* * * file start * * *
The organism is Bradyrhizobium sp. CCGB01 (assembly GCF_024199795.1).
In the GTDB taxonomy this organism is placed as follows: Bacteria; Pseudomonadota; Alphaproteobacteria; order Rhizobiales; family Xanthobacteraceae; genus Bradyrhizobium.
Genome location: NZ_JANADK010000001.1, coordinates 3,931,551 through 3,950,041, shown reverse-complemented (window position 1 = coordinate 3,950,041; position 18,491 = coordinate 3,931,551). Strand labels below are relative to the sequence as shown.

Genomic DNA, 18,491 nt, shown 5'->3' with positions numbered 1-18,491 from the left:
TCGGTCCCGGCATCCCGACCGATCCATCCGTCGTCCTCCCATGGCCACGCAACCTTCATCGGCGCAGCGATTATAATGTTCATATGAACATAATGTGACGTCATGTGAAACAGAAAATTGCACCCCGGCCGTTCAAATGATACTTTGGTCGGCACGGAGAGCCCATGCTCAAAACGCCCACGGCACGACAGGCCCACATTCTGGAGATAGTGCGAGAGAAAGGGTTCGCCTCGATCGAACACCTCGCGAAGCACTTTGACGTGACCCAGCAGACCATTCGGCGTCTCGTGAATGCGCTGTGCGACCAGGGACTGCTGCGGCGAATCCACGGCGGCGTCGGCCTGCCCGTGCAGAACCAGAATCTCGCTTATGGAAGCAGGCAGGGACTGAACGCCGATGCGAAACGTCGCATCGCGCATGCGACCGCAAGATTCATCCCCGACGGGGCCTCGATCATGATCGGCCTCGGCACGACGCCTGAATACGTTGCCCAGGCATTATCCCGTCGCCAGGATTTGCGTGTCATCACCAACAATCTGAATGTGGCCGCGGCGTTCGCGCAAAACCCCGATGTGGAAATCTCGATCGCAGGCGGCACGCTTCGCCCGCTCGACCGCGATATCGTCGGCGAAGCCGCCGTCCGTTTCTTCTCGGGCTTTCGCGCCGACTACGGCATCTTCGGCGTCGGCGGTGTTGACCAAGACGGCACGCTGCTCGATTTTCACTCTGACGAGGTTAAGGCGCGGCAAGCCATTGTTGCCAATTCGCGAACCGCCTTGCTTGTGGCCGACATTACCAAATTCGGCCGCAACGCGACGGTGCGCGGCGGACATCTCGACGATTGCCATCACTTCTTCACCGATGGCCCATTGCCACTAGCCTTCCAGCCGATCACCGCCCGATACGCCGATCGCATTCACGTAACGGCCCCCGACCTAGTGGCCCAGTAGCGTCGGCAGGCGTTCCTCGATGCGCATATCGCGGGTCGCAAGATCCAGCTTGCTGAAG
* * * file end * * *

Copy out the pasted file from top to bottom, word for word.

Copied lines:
The organism is Bradyrhizobium sp. CCGB01 (assembly GCF_024199795.1).
In the GTDB taxonomy this organism is placed as follows: Bacteria; Pseudomonadota; Alphaproteobacteria; order Rhizobiales; family Xanthobacteraceae; genus Bradyrhizobium.
Genome location: NZ_JANADK010000001.1, coordinates 3,931,551 through 3,950,041, shown reverse-complemented (window position 1 = coordinate 3,950,041; position 18,491 = coordinate 3,931,551). Strand labels below are relative to the sequence as shown.

Genomic DNA, 18,491 nt, shown 5'->3' with positions numbered 1-18,491 from the left:
TCGGTCCCGGCATCCCGACCGATCCATCCGTCGTCCTCCCATGGCCACGCAACCTTCATCGGCGCAGCGATTATAATGTTCATATGAACATAATGTGACGTCATGTGAAACAGAAAATTGCACCCCGGCCGTTCAAATGATACTTTGGTCGGCACGGAGAGCCCATGCTCAAAACGCCCACGGCACGACAGGCCCACATTCTGGAGATAGTGCGAGAGAAAGGGTTCGCCTCGATCGAACACCTCGCGAAGCACTTTGACGTGACCCAGCAGACCATTCGGCGTCTCGTGAATGCGCTGTGCGACCAGGGACTGCTGCGGCGAATCCACGGCGGCGTCGGCCTGCCCGTGCAGAACCAGAATCTCGCTTATGGAAGCAGGCAGGGACTGAACGCCGATGCGAAACGTCGCATCGCGCATGCGACCGCAAGATTCATCCCCGACGGGGCCTCGATCATGATCGGCCTCGGCACGACGCCTGAATACGTTGCCCAGGCATTATCCCGTCGCCAGGATTTGCGTGTCATCACCAACAATCTGAATGTGGCCGCGGCGTTCGCGCAAAACCCCGATGTGGAAATCTCGATCGCAGGCGGCACGCTTCGCCCGCTCGACCGCGATATCGTCGGCGAAGCCGCCGTCCGTTTCTTCTCGGGCTTTCGCGCCGACTACGGCATCTTCGGCGTCGGCGGTGTTGACCAAGACGGCACGCTGCTCGATTTTCACTCTGACGAGGTTAAGGCGCGGCAAGCCATTGTTGCCAATTCGCGAACCGCCTTGCTTGTGGCCGACATTACCAAATTCGGCCGCAACGCGACGGTGCGCGGCGGACATCTCGACGATTGCCATCACTTCTTCACCGATGGCCCATTGCCACTAGCCTTCCAGCCGATCACCGCCCGATACGCCGATCGCATTCACGTAACGGCCCCCGACCTAGTGGCCCAGTAGCGTCGGCAGGCGTTCCTCGATGCGCATATCGCGGGTCGCAAGATCCAGCTTGCTGAAG